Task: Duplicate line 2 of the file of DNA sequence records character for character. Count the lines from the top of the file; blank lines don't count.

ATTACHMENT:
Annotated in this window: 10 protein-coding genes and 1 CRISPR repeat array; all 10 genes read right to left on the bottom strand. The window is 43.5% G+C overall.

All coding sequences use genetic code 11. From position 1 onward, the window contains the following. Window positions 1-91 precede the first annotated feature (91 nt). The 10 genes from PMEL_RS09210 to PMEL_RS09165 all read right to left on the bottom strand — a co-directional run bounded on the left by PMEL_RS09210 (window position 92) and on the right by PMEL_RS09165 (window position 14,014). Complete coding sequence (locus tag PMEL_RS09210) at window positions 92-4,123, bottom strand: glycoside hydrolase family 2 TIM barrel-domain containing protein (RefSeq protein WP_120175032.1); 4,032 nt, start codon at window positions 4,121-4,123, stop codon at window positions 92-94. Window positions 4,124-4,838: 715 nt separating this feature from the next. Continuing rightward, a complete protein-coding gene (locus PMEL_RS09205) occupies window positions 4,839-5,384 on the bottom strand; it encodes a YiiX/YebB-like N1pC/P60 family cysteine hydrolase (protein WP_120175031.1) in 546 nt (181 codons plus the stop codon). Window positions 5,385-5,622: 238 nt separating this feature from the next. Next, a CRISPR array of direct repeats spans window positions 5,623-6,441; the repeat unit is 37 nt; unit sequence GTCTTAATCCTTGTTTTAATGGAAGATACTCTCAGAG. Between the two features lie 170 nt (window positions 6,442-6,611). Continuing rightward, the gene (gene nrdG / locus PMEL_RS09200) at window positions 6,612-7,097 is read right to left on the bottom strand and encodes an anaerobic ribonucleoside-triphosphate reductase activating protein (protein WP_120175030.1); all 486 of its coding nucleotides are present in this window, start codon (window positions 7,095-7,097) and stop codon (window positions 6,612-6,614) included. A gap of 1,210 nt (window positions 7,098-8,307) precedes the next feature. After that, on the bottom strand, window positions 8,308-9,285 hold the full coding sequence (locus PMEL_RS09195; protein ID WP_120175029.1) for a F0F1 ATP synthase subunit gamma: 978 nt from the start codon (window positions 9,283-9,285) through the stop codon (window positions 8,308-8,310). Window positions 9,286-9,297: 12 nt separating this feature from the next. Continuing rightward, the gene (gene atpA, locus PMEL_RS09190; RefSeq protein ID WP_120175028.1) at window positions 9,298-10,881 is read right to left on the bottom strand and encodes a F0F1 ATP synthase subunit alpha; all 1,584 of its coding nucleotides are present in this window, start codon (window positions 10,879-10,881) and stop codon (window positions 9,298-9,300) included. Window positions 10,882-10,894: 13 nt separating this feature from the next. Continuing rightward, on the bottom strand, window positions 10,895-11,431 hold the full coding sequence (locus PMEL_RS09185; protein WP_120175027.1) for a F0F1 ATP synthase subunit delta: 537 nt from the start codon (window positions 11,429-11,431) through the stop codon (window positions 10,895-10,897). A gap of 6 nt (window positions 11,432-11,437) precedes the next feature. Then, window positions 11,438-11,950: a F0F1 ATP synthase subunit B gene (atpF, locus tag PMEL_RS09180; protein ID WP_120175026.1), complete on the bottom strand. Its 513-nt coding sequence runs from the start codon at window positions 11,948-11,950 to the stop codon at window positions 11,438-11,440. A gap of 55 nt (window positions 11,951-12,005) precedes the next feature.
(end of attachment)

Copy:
All coding sequences use genetic code 11. From position 1 onward, the window contains the following. Window positions 1-91 precede the first annotated feature (91 nt). The 10 genes from PMEL_RS09210 to PMEL_RS09165 all read right to left on the bottom strand — a co-directional run bounded on the left by PMEL_RS09210 (window position 92) and on the right by PMEL_RS09165 (window position 14,014). Complete coding sequence (locus tag PMEL_RS09210) at window positions 92-4,123, bottom strand: glycoside hydrolase family 2 TIM barrel-domain containing protein (RefSeq protein WP_120175032.1); 4,032 nt, start codon at window positions 4,121-4,123, stop codon at window positions 92-94. Window positions 4,124-4,838: 715 nt separating this feature from the next. Continuing rightward, a complete protein-coding gene (locus PMEL_RS09205) occupies window positions 4,839-5,384 on the bottom strand; it encodes a YiiX/YebB-like N1pC/P60 family cysteine hydrolase (protein WP_120175031.1) in 546 nt (181 codons plus the stop codon). Window positions 5,385-5,622: 238 nt separating this feature from the next. Next, a CRISPR array of direct repeats spans window positions 5,623-6,441; the repeat unit is 37 nt; unit sequence GTCTTAATCCTTGTTTTAATGGAAGATACTCTCAGAG. Between the two features lie 170 nt (window positions 6,442-6,611). Continuing rightward, the gene (gene nrdG / locus PMEL_RS09200) at window positions 6,612-7,097 is read right to left on the bottom strand and encodes an anaerobic ribonucleoside-triphosphate reductase activating protein (protein WP_120175030.1); all 486 of its coding nucleotides are present in this window, start codon (window positions 7,095-7,097) and stop codon (window positions 6,612-6,614) included. A gap of 1,210 nt (window positions 7,098-8,307) precedes the next feature. After that, on the bottom strand, window positions 8,308-9,285 hold the full coding sequence (locus PMEL_RS09195; protein ID WP_120175029.1) for a F0F1 ATP synthase subunit gamma: 978 nt from the start codon (window positions 9,283-9,285) through the stop codon (window positions 8,308-8,310). Window positions 9,286-9,297: 12 nt separating this feature from the next. Continuing rightward, the gene (gene atpA, locus PMEL_RS09190; RefSeq protein ID WP_120175028.1) at window positions 9,298-10,881 is read right to left on the bottom strand and encodes a F0F1 ATP synthase subunit alpha; all 1,584 of its coding nucleotides are present in this window, start codon (window positions 10,879-10,881) and stop codon (window positions 9,298-9,300) included. Window positions 10,882-10,894: 13 nt separating this feature from the next. Continuing rightward, on the bottom strand, window positions 10,895-11,431 hold the full coding sequence (locus PMEL_RS09185; protein WP_120175027.1) for a F0F1 ATP synthase subunit delta: 537 nt from the start codon (window positions 11,429-11,431) through the stop codon (window positions 10,895-10,897). A gap of 6 nt (window positions 11,432-11,437) precedes the next feature. Then, window positions 11,438-11,950: a F0F1 ATP synthase subunit B gene (atpF, locus tag PMEL_RS09180; protein ID WP_120175026.1), complete on the bottom strand. Its 513-nt coding sequence runs from the start codon at window positions 11,948-11,950 to the stop codon at window positions 11,438-11,440. A gap of 55 nt (window positions 11,951-12,005) precedes the next feature.